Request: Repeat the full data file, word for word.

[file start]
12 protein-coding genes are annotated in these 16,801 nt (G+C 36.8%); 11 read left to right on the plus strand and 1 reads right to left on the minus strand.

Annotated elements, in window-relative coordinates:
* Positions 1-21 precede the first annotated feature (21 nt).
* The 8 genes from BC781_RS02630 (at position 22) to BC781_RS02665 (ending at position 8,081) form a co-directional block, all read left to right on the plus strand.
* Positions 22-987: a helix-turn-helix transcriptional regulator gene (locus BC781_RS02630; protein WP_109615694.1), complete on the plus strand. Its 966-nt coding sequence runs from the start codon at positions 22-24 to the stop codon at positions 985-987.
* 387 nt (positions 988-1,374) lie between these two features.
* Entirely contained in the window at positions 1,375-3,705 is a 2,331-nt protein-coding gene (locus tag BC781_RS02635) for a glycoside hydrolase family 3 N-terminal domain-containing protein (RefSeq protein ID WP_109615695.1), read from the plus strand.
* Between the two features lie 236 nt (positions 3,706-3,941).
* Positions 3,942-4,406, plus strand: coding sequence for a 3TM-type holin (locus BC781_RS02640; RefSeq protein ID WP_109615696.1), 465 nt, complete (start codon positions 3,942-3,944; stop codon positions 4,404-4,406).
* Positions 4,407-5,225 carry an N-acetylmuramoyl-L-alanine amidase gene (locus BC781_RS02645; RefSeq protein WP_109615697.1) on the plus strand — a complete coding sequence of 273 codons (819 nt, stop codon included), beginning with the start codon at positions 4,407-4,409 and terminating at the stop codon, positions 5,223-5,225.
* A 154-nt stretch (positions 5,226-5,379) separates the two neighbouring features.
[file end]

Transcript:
12 protein-coding genes are annotated in these 16,801 nt (G+C 36.8%); 11 read left to right on the plus strand and 1 reads right to left on the minus strand.

Annotated elements, in window-relative coordinates:
* Positions 1-21 precede the first annotated feature (21 nt).
* The 8 genes from BC781_RS02630 (at position 22) to BC781_RS02665 (ending at position 8,081) form a co-directional block, all read left to right on the plus strand.
* Positions 22-987: a helix-turn-helix transcriptional regulator gene (locus BC781_RS02630; protein WP_109615694.1), complete on the plus strand. Its 966-nt coding sequence runs from the start codon at positions 22-24 to the stop codon at positions 985-987.
* 387 nt (positions 988-1,374) lie between these two features.
* Entirely contained in the window at positions 1,375-3,705 is a 2,331-nt protein-coding gene (locus tag BC781_RS02635) for a glycoside hydrolase family 3 N-terminal domain-containing protein (RefSeq protein ID WP_109615695.1), read from the plus strand.
* Between the two features lie 236 nt (positions 3,706-3,941).
* Positions 3,942-4,406, plus strand: coding sequence for a 3TM-type holin (locus BC781_RS02640; RefSeq protein ID WP_109615696.1), 465 nt, complete (start codon positions 3,942-3,944; stop codon positions 4,404-4,406).
* Positions 4,407-5,225 carry an N-acetylmuramoyl-L-alanine amidase gene (locus BC781_RS02645; RefSeq protein WP_109615697.1) on the plus strand — a complete coding sequence of 273 codons (819 nt, stop codon included), beginning with the start codon at positions 4,407-4,409 and terminating at the stop codon, positions 5,223-5,225.
* A 154-nt stretch (positions 5,226-5,379) separates the two neighbouring features.